In fact, I would go so far as to argue that the odds of a Paul -- some predictive oracle -- emerging were in fact 100%. Wikipedia's recounting illustrates why this is so:
Some other oracles did not fare so well in the World Cup. The animals at the Chemnitz Zoo in Germany were wrong on all of Germany's group-stage games, with Leon the porcupine picking Australia, Petty the pygmy hippopotamus spurning Serbia's apple-topped pile of hay, Jimmy the Peruvian guinea-pig and Anton the tamarin eating a raisin representing Ghana. Mani the Parakeet of Singapore, Octopus Pauline of Holland, Octopus Xiaoge of Qingdao China, Chimpanzee Pino and Red River Hog Apelsin in Tallinn zoo Estonia picked the Netherlands to win the final. Crocodile Harry of Australia picked Spain to win.If the solution space is covered by a range of predictions, then it is a guarantee that one of those predictions (or sets of predictions) will prove correct. We to selectively forget about the bad predictions (who among us knows of Petty the pygmy hippo?) and focus on the successes. To put a judgment of skill into context, we have to know something about the universe of competing predictions and methods.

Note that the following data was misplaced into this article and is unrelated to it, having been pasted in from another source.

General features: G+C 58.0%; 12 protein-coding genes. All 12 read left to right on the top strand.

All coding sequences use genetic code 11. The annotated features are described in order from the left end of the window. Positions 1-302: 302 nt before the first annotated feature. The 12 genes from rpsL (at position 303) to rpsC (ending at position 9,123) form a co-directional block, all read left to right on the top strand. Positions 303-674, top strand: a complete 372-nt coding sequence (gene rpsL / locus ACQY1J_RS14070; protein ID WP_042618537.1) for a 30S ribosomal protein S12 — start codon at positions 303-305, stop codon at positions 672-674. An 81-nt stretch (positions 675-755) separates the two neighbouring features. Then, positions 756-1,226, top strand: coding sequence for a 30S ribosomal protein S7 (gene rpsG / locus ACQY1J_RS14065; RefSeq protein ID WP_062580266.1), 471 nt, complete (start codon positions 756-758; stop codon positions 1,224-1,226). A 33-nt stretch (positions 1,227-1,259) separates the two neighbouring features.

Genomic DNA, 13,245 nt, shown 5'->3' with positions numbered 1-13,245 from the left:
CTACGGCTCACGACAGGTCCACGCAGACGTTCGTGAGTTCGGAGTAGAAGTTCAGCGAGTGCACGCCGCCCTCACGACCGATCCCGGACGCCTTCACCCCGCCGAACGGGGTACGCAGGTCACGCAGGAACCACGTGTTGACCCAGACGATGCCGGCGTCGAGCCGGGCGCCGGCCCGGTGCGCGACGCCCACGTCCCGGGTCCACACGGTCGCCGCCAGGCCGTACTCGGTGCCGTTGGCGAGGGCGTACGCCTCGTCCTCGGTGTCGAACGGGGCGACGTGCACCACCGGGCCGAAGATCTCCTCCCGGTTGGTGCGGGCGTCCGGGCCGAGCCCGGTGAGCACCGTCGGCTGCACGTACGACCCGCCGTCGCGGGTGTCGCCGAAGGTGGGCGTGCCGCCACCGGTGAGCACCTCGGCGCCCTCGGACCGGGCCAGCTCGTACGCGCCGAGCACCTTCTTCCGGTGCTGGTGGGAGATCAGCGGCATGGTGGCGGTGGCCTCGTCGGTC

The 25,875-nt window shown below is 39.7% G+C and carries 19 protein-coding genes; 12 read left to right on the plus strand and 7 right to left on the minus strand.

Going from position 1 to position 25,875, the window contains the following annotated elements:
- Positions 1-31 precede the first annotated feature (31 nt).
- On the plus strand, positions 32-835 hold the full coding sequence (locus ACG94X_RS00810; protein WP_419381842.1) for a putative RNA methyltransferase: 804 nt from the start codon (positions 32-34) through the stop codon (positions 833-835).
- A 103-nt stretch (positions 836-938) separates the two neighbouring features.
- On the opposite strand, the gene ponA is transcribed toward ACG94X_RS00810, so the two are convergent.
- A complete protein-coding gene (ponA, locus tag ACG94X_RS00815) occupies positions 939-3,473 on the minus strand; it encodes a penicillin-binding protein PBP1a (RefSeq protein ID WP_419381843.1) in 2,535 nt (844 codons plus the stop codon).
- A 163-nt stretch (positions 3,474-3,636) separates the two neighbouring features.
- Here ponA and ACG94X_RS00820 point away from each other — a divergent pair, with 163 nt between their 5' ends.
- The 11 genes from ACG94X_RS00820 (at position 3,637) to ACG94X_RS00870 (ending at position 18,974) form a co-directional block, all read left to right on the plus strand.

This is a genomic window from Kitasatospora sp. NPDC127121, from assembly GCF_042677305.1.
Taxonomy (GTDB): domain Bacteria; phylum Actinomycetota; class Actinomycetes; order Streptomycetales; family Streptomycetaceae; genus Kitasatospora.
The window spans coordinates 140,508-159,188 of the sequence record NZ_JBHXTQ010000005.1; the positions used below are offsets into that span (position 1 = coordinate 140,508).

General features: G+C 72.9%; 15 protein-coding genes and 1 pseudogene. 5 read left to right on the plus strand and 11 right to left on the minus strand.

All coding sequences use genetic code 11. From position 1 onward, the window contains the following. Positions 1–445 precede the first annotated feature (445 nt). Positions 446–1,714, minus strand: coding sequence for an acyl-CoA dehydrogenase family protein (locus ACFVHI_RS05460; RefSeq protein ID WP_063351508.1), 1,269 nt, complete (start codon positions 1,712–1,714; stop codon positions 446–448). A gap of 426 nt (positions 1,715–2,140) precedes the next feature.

This sets up a rather up-is-down situation in which we allow reality to select our oracles, rather than our oracles selecting our futures. We thus very easily risk being fooled by randomness into thinking that forecasters have enhanced chances for future skill based on past performance, when in fact those success may just be a combination of (a) coverage of the solution space by a range of forecasts, and (b) our selective memories and focus of attention on forecast successes. Many who have invested in last year's hot mutual fund will likely have learned this lesson.